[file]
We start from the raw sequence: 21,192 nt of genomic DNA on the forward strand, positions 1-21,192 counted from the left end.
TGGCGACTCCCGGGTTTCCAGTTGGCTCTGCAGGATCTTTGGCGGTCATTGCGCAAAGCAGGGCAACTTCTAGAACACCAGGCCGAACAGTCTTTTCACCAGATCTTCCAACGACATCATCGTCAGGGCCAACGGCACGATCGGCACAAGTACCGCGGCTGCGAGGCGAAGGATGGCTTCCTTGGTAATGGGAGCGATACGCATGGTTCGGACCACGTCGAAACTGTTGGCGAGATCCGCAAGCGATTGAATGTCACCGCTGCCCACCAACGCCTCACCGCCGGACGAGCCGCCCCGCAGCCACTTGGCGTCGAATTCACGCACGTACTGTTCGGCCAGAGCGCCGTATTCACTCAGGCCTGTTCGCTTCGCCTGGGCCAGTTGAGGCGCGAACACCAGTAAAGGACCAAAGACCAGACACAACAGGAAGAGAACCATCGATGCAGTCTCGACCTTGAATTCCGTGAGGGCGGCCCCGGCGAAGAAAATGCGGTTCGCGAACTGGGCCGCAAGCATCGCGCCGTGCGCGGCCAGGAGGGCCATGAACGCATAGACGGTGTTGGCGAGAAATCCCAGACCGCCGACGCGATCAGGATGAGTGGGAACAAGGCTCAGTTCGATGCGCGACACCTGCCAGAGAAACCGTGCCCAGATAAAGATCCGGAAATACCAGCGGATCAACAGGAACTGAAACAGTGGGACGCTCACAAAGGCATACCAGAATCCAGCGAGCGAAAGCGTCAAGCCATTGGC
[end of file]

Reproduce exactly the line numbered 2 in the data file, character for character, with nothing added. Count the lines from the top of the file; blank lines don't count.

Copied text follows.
TGGCGACTCCCGGGTTTCCAGTTGGCTCTGCAGGATCTTTGGCGGTCATTGCGCAAAGCAGGGCAACTTCTAGAACACCAGGCCGAACAGTCTTTTCACCAGATCTTCCAACGACATCATCGTCAGGGCCAACGGCACGATCGGCACAAGTACCGCGGCTGCGAGGCGAAGGATGGCTTCCTTGGTAATGGGAGCGATACGCATGGTTCGGACCACGTCGAAACTGTTGGCGAGATCCGCAAGCGATTGAATGTCACCGCTGCCCACCAACGCCTCACCGCCGGACGAGCCGCCCCGCAGCCACTTGGCGTCGAATTCACGCACGTACTGTTCGGCCAGAGCGCCGTATTCACTCAGGCCTGTTCGCTTCGCCTGGGCCAGTTGAGGCGCGAACACCAGTAAAGGACCAAAGACCAGACACAACAGGAAGAGAACCATCGATGCAGTCTCGACCTTGAATTCCGTGAGGGCGGCCCCGGCGAAGAAAATGCGGTTCGCGAACTGGGCCGCAAGCATCGCGCCGTGCGCGGCCAGGAGGGCCATGAACGCATAGACGGTGTTGGCGAGAAATCCCAGACCGCCGACGCGATCAGGATGAGTGGGAACAAGGCTCAGTTCGATGCGCGACACCTGCCAGAGAAACCGTGCCCAGATAAAGATCCGGAAATACCAGCGGATCAACAGGAACTGAAACAGTGGGACGCTCACAAAGGCATACCAGAATCCAGCGAGCGAAAGCGTCAAGCCATTGGC